Local Gardeners and Master Gardener Steve and Kelly Pottenger

Jim’s Jungle has been a fixture in town for many years. Recently, as current owners, Steve and Kelly Pottenger, sat down with me at the end of a hot day in the fenced nursery location in front of the West Park Shopping Center, a shopper asked Kelly if they still had new plants coming in. With new plants coming in through the middle of June, I agree with the nice lady – even at the end of the planting season when the garden is stuffed full, it’s still hard to stop coming here to buy plants.

The name of this place is actually Potager’s Jungle, but it is hard to bend a great tradition to fit changing times. Potager is an Old English gardening term that these folks would like customers to become accustomed to as they settle in to the location they hope to make permanent. While Steve, Kelly, and their two kids Katie and Skyler bring years of knowledge to the colorful oasis among the pavement and cement along Grand, they are quick to explain that at home the environment is even more challenging to garden. I wanted to know more about that.

Steve told me right off the bat that at home “the water is not good, the soil is not good, the wind is nasty.” Our place does not look like this, he said with a swoop of his hand. While I can relate to those challenges of rural Montana gardening, I couldn’t imagine desolation where this kind of gardener lives. Of course they garden successfully – they figure out what is most hardy for this area when they take the last of the crop home to plant in those rough conditions. The plants that survive there are the toughest,
and prove to be what they recommend to folks next year that will take whatever the Montana summer can dish out. They have hanging baskets of colorful flowers and mix their own soil for pots full of vegetables, which last year they brought in to the sunny south window and enjoyed tomatoes in the living room all winter!
What are their favorite plants? That was hard for them to pin down, but Kelly’s favorite is gaillardia. She did say when she gardened in the Kalispell area she loved the begonias and dahlias, too. They just aren’t as well suited here. Steve enjoys all plants, but perennials in particular. He gardened in Reno for many years before returning to Billings.

Where did they get the willingness to experiment in these harsh Montana conditions? Both Steve and Kelly grew up with gardening dads and even while doing those unloved weeding chores never gave a second thought to the natural ebbs and flows of the backyard landscape. Kelly spoke of an activity at the local YMCA where she was able to introduce kids to their first experience with gardening. Realizing that there are so many kids who don’t grow up with that kind of daily practice made her appreciate what she had learned from her folks. It makes Steve and Kelly happy to encourage people of all ages to get in the backyard and grow things, and they see many younger folks coming to buy plants to produce their own home-grown food.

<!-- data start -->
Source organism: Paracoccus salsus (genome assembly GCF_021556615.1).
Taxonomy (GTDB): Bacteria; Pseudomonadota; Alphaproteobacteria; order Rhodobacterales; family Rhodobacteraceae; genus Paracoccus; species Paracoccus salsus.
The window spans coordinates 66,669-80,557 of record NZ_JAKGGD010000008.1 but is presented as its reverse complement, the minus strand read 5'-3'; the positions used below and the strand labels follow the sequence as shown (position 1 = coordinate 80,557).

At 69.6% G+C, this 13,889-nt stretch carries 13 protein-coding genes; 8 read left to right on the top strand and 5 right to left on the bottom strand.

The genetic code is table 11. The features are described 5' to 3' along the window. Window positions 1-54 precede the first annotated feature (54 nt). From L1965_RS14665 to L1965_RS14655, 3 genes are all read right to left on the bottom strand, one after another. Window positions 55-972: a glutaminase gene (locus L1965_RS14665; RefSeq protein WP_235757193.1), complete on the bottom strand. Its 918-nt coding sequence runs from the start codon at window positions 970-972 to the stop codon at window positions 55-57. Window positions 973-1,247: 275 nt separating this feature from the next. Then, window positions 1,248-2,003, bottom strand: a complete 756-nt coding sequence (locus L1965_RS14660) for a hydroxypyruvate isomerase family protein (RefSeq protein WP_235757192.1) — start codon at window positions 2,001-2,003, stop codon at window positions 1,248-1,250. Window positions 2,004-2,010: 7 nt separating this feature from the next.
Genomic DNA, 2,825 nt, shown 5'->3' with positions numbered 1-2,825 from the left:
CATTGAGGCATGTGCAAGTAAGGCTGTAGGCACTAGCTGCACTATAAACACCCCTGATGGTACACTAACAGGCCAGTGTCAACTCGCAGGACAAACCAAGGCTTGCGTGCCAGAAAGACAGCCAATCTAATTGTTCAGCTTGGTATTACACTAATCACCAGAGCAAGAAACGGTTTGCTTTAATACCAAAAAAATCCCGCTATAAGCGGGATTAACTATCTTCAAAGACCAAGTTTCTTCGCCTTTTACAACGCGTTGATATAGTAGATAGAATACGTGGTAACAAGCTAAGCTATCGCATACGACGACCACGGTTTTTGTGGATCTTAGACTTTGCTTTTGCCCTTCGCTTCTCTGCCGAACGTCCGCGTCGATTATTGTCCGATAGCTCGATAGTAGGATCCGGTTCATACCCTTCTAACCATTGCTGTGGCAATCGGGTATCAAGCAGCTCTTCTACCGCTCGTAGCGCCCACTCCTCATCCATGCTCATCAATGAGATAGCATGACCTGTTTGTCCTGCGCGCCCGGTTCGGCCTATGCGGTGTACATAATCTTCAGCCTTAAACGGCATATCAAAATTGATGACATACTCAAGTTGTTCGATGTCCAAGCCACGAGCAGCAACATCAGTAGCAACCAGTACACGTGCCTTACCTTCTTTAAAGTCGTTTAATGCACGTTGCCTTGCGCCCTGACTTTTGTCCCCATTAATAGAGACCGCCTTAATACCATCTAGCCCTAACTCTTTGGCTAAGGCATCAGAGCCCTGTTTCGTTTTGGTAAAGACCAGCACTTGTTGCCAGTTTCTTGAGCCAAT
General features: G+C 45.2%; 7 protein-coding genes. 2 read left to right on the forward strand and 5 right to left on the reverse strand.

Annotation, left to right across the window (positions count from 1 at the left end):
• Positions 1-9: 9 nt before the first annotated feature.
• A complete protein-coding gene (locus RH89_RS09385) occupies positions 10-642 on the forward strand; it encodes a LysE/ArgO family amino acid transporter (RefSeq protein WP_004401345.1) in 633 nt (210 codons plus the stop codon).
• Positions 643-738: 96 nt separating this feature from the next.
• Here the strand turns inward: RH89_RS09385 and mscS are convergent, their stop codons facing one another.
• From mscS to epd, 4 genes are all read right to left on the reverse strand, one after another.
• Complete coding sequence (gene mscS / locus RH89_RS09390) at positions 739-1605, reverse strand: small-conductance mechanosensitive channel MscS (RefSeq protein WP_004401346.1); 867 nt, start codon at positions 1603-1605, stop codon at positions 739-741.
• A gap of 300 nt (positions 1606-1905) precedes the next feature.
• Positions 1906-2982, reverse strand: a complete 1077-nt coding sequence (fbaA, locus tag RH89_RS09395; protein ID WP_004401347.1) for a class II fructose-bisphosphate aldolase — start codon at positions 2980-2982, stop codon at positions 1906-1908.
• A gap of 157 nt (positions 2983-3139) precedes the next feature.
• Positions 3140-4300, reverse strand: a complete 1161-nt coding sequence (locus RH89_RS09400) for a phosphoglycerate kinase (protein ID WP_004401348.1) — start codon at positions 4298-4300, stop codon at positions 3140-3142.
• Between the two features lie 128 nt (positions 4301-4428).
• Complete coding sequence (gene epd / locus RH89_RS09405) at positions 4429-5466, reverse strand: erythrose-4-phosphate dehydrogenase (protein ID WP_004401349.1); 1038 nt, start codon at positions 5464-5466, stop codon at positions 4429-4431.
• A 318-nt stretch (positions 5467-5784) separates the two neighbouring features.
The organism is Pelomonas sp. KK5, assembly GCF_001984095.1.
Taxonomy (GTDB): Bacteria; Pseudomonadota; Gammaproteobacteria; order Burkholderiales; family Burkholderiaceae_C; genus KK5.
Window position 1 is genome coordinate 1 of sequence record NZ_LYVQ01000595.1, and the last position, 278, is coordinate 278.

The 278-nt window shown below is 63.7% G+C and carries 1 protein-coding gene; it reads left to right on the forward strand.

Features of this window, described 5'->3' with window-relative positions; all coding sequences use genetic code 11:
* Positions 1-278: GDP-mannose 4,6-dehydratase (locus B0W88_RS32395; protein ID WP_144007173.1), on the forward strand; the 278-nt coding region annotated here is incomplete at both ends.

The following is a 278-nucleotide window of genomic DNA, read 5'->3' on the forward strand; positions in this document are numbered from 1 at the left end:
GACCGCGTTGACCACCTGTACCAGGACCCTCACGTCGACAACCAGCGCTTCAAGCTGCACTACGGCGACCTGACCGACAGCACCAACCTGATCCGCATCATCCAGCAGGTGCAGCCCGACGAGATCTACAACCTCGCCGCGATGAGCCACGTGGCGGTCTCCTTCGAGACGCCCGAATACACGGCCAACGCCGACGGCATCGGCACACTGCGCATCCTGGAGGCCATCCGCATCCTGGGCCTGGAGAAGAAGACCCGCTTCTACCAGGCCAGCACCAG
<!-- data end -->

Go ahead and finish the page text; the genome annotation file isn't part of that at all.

They are teaching new generations side by side with their own kids. Katie and Skyler are learning all aspects of the nursery business and have integral parts in the family operation. Steve says Katie is great at the till, and Skyler is a very reliable ‘yard’ man, helping customers and keeping the area running smoothly. They are also learning to practice safety – Kelly and Steve make sure everyone that works in the nursery use good gardening habits: stay hydrated, have access to shade and takes breaks in a cool, protected environment, and be mindful of using good tools and proper clothing.

Steve told me that one of the things he wants his fellow Master Gardeners here to know is how grateful he and Kelly are for their help on Saturdays in May. Handing out the leaflets with gardening tips and taking the time to have conversations with beginning gardeners is a wonderful treat for their customers, and they love to see people become even more interested and confident with the insight from the Master Gardeners who help out there. I let them know that as a Master Gardener I appreciate their business and having access to vibrant healthy plant materials delivered with a smile and thanked them for a lively interview!

Submitted by Corinna Sinclair

May Master Gardeners at the Greenhouse

On May 24, Master Gardeners on the Town was hosted by Amy at the Metra Greenhouse Ed Center. Mary Davis and Amy planned on having a crackling fire to welcome all with, but winds and rain made that option impossible. Lucky for us the greenhouse became the perfect location for serving up some refreshing root beer floats to about 14 takers.

Things are coming along out there, especially the disappearance of the weeds, thanks to Greg T, Sherry D, Mary D, Gloria E, Marilyn L, Joann and Corry G.

Inside the greenhouse the Tumbleweed Teens have planted up 5 4×4 square foot beds, which are coming along nicely. Still looking for volunteers to adopt a garden patch or two out there, so if you are interested, just let Amy know.

May at the Greenhouse 2

Article and pictures by Amy Grandpre